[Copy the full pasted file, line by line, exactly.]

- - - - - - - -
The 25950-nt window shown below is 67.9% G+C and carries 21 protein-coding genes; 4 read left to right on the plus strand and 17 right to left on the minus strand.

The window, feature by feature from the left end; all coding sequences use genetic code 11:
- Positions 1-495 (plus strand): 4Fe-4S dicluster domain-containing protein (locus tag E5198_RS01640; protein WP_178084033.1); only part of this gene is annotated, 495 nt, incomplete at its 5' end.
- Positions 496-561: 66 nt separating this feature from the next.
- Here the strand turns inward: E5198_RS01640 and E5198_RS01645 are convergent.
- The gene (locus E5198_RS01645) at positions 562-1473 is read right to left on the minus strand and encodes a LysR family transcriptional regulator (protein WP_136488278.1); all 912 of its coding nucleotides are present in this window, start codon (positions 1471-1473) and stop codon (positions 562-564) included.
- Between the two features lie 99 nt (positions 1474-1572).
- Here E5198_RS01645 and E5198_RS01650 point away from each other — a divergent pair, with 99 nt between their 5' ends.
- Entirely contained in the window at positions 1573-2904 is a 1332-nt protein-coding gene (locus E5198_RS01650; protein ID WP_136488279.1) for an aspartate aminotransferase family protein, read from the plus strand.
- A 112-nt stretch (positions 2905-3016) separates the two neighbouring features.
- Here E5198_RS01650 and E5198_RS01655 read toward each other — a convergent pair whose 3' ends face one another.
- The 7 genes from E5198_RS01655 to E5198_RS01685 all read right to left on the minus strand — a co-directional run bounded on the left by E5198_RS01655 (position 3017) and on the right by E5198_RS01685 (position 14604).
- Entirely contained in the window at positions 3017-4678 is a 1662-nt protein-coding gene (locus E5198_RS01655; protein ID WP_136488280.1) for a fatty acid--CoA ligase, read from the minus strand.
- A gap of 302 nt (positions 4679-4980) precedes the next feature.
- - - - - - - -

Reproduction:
The 25950-nt window shown below is 67.9% G+C and carries 21 protein-coding genes; 4 read left to right on the plus strand and 17 right to left on the minus strand.

The window, feature by feature from the left end; all coding sequences use genetic code 11:
- Positions 1-495 (plus strand): 4Fe-4S dicluster domain-containing protein (locus tag E5198_RS01640; protein WP_178084033.1); only part of this gene is annotated, 495 nt, incomplete at its 5' end.
- Positions 496-561: 66 nt separating this feature from the next.
- Here the strand turns inward: E5198_RS01640 and E5198_RS01645 are convergent.
- The gene (locus E5198_RS01645) at positions 562-1473 is read right to left on the minus strand and encodes a LysR family transcriptional regulator (protein WP_136488278.1); all 912 of its coding nucleotides are present in this window, start codon (positions 1471-1473) and stop codon (positions 562-564) included.
- Between the two features lie 99 nt (positions 1474-1572).
- Here E5198_RS01645 and E5198_RS01650 point away from each other — a divergent pair, with 99 nt between their 5' ends.
- Entirely contained in the window at positions 1573-2904 is a 1332-nt protein-coding gene (locus E5198_RS01650; protein ID WP_136488279.1) for an aspartate aminotransferase family protein, read from the plus strand.
- A 112-nt stretch (positions 2905-3016) separates the two neighbouring features.
- Here E5198_RS01650 and E5198_RS01655 read toward each other — a convergent pair whose 3' ends face one another.
- The 7 genes from E5198_RS01655 to E5198_RS01685 all read right to left on the minus strand — a co-directional run bounded on the left by E5198_RS01655 (position 3017) and on the right by E5198_RS01685 (position 14604).
- Entirely contained in the window at positions 3017-4678 is a 1662-nt protein-coding gene (locus E5198_RS01655; protein ID WP_136488280.1) for a fatty acid--CoA ligase, read from the minus strand.
- A gap of 302 nt (positions 4679-4980) precedes the next feature.